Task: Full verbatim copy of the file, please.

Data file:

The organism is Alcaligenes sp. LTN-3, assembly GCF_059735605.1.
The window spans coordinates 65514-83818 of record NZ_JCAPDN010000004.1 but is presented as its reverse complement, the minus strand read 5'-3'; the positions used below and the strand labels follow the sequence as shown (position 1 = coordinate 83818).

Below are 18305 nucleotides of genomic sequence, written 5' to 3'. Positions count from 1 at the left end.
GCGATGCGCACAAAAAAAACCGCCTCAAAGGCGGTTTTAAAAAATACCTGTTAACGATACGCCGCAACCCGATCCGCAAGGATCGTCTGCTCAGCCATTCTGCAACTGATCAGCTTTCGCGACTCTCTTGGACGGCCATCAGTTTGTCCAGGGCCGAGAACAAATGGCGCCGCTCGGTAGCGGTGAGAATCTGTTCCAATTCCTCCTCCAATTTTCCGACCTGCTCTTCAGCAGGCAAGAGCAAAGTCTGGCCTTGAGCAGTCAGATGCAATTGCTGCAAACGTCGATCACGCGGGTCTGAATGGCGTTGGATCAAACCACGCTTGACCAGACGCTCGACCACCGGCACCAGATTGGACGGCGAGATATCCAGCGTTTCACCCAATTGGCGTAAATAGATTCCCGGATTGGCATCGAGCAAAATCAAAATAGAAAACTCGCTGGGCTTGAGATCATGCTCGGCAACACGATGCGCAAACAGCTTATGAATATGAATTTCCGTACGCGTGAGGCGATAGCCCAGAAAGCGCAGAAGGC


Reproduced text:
The organism is Alcaligenes sp. LTN-3, assembly GCF_059735605.1.
The window spans coordinates 65514-83818 of record NZ_JCAPDN010000004.1 but is presented as its reverse complement, the minus strand read 5'-3'; the positions used below and the strand labels follow the sequence as shown (position 1 = coordinate 83818).

Below are 18305 nucleotides of genomic sequence, written 5' to 3'. Positions count from 1 at the left end.
GCGATGCGCACAAAAAAAACCGCCTCAAAGGCGGTTTTAAAAAATACCTGTTAACGATACGCCGCAACCCGATCCGCAAGGATCGTCTGCTCAGCCATTCTGCAACTGATCAGCTTTCGCGACTCTCTTGGACGGCCATCAGTTTGTCCAGGGCCGAGAACAAATGGCGCCGCTCGGTAGCGGTGAGAATCTGTTCCAATTCCTCCTCCAATTTTCCGACCTGCTCTTCAGCAGGCAAGAGCAAAGTCTGGCCTTGAGCAGTCAGATGCAATTGCTGCAAACGTCGATCACGCGGGTCTGAATGGCGTTGGATCAAACCACGCTTGACCAGACGCTCGACCACCGGCACCAGATTGGACGGCGAGATATCCAGCGTTTCACCCAATTGGCGTAAATAGATTCCCGGATTGGCATCGAGCAAAATCAAAATAGAAAACTCGCTGGGCTTGAGATCATGCTCGGCAACACGATGCGCAAACAGCTTATGAATATGAATTTCCGTACGCGTGAGGCGATAGCCCAGAAAGCGCAGAAGGC